These Aussie-Made Wireless Earbuds Are A Cure For Pub Deafness

Image: Gizmodo

Imagine a pair of completely wireless earbuds that can block out the ambient noise of crowds or busy offices or loud restaurants, but that still let you have a perfectly audible -- amplified, in fact -- conversation with the person in front of you. Think of a hearing aid, but that connects to your phone via Bluetooth, with dynamically adjustable noise cancellation and boosting. Think of Apple's AirPods, but on steroids.

On paper, Nuheara's IQbuds aren't hugely different to other Bluetooth earbuds like the Apple AirPods or Jabra's Elite Sport -- they don't have any wires, and live in a charging case when not being worn. Nuheara claims 16 hours of Bluetooth streaming on one charge, though, and 32 hours of ambient noise cancellation and speech amplification.

The hook, though, is multiple microphones on each earbud that pick up audio from different directions. Using an algorithm rather than more basic frequency-level noise cancelling, the IQbuds can block out ambient noise while simultaneously amplifying speech from a person close by and directly in front of the wearer. And it works.

I tried the IQbuds for the first time at CES and came away impressed. In a large room filled with hundreds of loud conversations, Nuheara's wireless in-ear buds blocked out the background noise. Different silicon ear-tips can seal the IQbuds into the wearer's ear canal -- important, since any leakage removes most of the digital noise cancellation going on.

The hardware is solid, but it's also backed by a smartphone app that can be used to adjust the IQbuds' noise cancellation. Each earbud can be adjusted independently to compensate for more or less deafness in one ear, or different frequencies or levels of speech amplification can be set. It's not necessary -- there are five default settings for restaurants, outdoors and so on -- but the option to dig deeper is there.

You can also tap each of the IQbuds' left and right buds to either switch between different amplification/cancellation settings, and to play/pause/skip any music or audio that might be playing simultaneously as the ambient audio adjustment element of the headphones. It's easy to forget that alongside the hearing amplification, these are also regular noise cancelling Bluetooth earbuds and can just be used to entirely block out outside noise while listening to music.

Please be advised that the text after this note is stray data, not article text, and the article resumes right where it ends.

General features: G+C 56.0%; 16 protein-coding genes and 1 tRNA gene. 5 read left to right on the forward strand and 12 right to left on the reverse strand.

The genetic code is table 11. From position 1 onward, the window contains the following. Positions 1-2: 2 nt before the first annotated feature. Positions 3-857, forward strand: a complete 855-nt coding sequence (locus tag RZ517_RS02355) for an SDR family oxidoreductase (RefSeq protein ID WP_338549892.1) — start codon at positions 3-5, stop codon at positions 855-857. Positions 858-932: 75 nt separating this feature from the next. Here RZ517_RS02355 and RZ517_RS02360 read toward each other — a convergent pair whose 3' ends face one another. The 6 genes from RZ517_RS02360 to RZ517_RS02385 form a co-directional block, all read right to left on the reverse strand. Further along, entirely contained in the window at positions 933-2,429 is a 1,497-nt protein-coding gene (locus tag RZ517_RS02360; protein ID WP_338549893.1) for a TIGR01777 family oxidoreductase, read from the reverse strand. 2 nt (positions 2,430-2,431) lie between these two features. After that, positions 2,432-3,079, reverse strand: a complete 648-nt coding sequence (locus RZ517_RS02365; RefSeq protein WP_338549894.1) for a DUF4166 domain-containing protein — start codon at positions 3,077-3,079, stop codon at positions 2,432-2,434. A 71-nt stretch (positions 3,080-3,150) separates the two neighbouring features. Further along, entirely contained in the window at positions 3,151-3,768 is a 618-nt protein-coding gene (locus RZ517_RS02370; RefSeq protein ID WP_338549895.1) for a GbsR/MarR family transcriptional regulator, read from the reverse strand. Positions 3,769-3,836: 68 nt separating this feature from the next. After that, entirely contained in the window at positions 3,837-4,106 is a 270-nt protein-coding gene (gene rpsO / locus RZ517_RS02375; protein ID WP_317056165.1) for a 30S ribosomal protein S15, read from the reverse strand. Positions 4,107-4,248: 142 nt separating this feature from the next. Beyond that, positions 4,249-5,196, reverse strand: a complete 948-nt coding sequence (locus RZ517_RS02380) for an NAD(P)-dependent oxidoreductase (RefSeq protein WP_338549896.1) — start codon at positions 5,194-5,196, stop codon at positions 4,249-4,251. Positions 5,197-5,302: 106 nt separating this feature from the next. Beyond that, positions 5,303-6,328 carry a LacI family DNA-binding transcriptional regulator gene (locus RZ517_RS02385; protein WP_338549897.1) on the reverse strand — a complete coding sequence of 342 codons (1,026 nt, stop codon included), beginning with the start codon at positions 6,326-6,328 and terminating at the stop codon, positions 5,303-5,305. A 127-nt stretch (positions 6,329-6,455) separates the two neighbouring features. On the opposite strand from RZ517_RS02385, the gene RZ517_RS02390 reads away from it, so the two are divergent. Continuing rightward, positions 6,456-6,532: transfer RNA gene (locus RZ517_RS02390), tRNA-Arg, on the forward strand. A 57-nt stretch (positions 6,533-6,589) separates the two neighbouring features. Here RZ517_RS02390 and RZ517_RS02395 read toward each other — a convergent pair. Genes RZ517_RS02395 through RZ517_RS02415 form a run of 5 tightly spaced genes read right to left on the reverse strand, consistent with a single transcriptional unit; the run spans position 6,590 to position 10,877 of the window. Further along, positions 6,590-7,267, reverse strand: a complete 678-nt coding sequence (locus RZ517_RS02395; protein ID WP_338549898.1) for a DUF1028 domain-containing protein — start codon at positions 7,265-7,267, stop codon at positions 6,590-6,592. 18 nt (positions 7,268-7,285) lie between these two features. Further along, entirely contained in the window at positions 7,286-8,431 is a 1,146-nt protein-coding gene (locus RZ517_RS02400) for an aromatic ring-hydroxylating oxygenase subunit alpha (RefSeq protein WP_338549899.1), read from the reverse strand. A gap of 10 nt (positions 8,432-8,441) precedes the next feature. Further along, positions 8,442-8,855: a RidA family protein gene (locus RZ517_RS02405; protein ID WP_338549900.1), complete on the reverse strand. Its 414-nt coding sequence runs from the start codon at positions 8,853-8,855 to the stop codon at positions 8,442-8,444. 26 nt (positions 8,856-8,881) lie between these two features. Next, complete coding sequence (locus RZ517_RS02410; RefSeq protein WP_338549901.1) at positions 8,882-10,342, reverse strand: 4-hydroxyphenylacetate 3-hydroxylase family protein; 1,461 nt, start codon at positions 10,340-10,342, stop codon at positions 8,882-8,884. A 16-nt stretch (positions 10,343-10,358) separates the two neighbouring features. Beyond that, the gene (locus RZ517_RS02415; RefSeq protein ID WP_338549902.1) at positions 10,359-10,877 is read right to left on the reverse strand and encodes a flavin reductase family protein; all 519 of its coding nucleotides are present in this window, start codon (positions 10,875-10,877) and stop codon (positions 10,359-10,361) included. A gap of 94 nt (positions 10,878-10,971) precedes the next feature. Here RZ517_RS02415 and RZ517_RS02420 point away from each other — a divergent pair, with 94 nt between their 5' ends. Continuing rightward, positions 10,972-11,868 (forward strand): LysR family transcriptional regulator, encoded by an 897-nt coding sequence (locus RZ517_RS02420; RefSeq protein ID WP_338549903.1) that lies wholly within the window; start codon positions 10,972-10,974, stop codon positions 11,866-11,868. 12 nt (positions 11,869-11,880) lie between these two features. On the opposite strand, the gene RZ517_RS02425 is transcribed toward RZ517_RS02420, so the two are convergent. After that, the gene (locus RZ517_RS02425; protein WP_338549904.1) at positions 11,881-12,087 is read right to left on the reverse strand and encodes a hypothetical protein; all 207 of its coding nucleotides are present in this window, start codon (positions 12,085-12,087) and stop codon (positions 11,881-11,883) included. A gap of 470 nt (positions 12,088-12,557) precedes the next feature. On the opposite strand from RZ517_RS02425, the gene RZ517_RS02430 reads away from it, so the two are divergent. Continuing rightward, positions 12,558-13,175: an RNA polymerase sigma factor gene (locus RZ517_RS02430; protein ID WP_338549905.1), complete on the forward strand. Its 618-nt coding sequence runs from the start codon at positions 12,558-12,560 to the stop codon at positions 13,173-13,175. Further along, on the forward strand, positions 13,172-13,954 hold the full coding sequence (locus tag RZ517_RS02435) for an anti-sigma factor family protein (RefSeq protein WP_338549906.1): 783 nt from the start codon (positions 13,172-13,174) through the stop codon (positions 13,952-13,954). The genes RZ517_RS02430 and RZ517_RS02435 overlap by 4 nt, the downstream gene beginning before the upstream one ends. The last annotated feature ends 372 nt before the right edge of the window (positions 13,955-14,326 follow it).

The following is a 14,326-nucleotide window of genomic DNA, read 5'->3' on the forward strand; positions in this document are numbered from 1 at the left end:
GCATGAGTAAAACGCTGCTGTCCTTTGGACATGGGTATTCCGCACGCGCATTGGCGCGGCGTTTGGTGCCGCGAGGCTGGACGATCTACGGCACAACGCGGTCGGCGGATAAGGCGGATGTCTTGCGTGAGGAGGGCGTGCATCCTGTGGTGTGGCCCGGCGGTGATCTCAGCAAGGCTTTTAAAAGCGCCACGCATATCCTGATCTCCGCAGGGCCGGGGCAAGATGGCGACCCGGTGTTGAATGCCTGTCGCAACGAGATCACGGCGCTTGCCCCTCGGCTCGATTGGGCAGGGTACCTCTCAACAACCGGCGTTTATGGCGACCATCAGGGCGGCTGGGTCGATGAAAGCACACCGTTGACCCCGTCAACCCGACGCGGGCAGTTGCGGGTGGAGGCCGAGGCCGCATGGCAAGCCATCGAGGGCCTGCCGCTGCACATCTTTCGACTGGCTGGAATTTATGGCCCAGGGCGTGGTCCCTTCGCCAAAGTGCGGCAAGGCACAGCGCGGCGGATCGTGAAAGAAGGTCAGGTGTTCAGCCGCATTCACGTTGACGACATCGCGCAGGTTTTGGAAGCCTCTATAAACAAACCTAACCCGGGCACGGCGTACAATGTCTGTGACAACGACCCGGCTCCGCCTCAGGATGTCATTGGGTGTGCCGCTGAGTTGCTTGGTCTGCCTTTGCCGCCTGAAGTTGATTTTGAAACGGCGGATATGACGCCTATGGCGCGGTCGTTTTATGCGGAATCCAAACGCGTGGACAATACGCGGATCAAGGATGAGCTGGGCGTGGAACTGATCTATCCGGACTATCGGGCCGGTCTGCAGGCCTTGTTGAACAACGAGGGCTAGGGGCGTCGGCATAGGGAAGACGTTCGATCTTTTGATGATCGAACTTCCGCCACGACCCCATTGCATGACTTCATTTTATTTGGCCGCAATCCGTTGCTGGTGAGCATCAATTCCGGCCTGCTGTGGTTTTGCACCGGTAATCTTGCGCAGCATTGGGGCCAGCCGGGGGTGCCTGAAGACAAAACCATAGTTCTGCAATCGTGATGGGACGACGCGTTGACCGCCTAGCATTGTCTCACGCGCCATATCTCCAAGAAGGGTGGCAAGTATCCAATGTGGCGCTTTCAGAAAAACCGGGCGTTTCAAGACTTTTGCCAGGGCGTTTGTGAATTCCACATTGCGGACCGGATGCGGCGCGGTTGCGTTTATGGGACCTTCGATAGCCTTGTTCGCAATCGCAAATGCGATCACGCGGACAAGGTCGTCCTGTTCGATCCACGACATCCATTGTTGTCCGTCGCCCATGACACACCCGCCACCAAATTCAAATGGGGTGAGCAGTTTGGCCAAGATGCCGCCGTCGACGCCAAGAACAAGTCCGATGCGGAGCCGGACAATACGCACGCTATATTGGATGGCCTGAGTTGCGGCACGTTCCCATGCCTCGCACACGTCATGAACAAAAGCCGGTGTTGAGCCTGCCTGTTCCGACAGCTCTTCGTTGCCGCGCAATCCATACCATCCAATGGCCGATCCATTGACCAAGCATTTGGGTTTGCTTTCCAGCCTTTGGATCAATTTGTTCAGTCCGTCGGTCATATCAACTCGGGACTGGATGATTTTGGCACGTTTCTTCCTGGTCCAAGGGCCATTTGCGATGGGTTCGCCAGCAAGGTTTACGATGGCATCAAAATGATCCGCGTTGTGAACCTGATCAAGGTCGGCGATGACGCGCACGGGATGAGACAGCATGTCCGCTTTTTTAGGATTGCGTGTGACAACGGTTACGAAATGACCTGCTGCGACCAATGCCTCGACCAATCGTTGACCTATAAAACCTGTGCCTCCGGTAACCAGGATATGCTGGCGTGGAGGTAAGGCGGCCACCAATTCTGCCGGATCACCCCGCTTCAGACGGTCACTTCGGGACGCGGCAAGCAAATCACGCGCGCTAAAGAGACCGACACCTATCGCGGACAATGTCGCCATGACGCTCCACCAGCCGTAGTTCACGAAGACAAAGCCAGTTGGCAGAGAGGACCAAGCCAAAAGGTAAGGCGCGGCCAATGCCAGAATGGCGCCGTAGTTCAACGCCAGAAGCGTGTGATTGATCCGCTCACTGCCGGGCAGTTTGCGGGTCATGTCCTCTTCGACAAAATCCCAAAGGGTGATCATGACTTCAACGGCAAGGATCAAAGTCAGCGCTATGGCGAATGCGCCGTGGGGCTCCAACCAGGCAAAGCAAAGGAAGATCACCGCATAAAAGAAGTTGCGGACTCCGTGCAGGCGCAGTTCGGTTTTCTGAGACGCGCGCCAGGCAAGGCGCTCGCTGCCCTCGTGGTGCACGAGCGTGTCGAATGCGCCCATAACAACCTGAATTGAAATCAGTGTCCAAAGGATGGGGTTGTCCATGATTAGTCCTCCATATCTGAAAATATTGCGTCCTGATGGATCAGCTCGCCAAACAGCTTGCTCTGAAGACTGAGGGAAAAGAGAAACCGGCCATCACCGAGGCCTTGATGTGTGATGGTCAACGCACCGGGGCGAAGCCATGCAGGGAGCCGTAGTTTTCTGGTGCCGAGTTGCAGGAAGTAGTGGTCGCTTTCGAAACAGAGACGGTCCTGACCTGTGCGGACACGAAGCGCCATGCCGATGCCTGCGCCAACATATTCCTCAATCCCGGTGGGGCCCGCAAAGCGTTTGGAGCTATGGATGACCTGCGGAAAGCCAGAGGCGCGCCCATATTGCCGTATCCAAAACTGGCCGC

Nuheara is already shipping production-ready IQbuds to the nearly 4000 customers that backed the company's Indiegogo campaign, where it raised just over $1 million to develop and produce the gadget. There are plenty of different 'hearables' at the show, but Nuheara's Australian story -- the company is based in Perth, and is listed on the ASX -- is unique. The algorithm that the IQbuds use to block and amplify different ambient elements was developed in collaboration with Curtin University.

When they're released to the general public in March, Nuheara's IQbuds will cost $399 in Australia. The company will sell directly through its website, but it's also actively searching for retail stockistd throughout the country and around the world. [Nuheara]

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Comments

    Hearing aids already have these technologies, Noise cancellation to focus only the person in front while blocking conversations from behind. and bluetooth connectivity with iOS devices. iOS has a feature in Assessability settings for this purpose.

      Hearing aids are supposed to have such capability, but according to a friend who has extraordinarily expensive hearing aids - they don't work in blocking out ambient noise, including the conversations of others.

      Perhaps these do.

    My first thought was that this looked a LOT like the technology developed by another Perth company, Sensear (although that came out of a different local University.)

    Then I read the CVs of the management team and realised why it looked so familiar...

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